First round and they circle before Thiago gets a takedown to guard. Hammer fists from Tavares but Manny looks for a kimura from half-guard. Thiago looks in trouble as Manny twists the arm right up, but Tavares manages to power through and ends up in Gamburyan’s guard. Elbows and hammer fists from the top for Tavares, but Manny comes back with elbows from his back. Manny tries to push off but gives his back standing, and Manny tries some sort of throw that causes both men to roll through into the same position. They come up in the clinch and muscle for position before Thiago picks him up and slams him down to guard. More hammer fists from the top land for Tavares but with seconds remaining Manny scrambles to his feet and cracks the Brazilian with a right in the clinch as the buzzer sounds.
Round 2 and they circle with Manny landing a couple of kicks from the outside. Double leg from Thiago and he looks to get Manny on his back, but Gamburyan twists up his arm in a kimura and uses it to sweep to get on top in the Brazilian’s guard. Very little happens from the position aside from Manny landing with a couple of short punches and the referee restarts them standing. Combo from Tavares and he lands with a right hand before getting a double leg. Gamburyan explodes back to his feet in the clinch, and the round ends with Thiago looking for another takedown.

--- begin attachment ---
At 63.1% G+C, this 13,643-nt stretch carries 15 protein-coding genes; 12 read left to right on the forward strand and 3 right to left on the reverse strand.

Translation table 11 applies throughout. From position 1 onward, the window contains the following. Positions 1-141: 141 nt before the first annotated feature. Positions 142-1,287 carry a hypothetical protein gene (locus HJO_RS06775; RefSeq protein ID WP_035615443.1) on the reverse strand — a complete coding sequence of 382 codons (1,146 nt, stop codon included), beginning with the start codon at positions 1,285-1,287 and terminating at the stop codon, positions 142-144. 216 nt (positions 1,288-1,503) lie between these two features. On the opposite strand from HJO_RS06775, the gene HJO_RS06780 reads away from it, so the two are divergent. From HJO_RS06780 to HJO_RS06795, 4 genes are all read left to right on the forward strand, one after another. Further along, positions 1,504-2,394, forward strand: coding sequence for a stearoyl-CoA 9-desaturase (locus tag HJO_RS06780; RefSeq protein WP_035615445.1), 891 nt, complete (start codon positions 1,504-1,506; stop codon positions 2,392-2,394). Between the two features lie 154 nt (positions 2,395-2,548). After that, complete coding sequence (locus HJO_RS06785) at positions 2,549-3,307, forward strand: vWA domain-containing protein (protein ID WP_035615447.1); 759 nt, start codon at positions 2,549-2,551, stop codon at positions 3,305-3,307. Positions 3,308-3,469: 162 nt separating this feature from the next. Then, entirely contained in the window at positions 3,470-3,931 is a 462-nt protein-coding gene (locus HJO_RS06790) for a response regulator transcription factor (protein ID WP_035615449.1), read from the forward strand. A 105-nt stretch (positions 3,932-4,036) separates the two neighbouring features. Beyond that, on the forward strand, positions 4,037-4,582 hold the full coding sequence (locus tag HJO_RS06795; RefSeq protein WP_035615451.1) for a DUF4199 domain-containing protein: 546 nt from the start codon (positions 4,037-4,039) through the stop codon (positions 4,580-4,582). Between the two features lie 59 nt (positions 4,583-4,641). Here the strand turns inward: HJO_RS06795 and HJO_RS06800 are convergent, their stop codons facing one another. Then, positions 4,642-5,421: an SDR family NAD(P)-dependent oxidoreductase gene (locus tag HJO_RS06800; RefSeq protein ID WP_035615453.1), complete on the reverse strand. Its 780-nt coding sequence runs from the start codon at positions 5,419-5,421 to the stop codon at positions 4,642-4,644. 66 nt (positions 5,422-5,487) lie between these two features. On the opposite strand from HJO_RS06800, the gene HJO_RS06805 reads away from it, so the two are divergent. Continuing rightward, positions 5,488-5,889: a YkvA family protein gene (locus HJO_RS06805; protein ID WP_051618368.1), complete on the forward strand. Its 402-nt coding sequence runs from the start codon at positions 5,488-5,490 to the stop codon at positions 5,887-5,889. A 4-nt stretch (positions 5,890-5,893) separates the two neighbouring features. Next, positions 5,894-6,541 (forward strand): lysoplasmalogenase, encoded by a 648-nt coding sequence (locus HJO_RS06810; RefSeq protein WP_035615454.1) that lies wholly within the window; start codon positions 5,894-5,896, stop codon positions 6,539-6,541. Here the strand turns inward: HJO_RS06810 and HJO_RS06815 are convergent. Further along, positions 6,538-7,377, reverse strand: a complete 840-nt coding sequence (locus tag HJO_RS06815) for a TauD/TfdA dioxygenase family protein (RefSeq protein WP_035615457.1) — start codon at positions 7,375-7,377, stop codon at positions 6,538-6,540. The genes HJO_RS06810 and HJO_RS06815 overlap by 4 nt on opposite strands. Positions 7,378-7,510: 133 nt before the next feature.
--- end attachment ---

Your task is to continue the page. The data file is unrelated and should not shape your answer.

Third and final round and Gamburyan swings some punches and stuffs a single leg. Good low kick from Manny and he shoots, but Thiago stuffs the takedown. Thiago stalks forward and shoots again, but once more Manny blocks it and avoids an overhand right on the way out. Good combo from the Brazilian. Manny comes back with a combination of his own, but the announcers quite rightly point out that he drops his hands when he throws punches. Overhand right drops Manny to his knees but he pops back up and taunts Thiago by dropping his hands and sticking his head out. Both men are swinging pretty heavily now. Big overhand right lands for Manny and he continues to swing. Striking exchange continues and both men are landing a few decent shots. Takedown attempt from Manny and they go down momentarily, but pop up and as they do, Thiago lands with a knee. More punches are exchanged and then Manny shoots on a double leg, but Thiago blocks it nicely and comes back to his feet. Gamburyan is the aggressor now, pushing forward and swinging, but he can’t catch Thiago and the fight comes to an end. Fourth in a row to go the distance!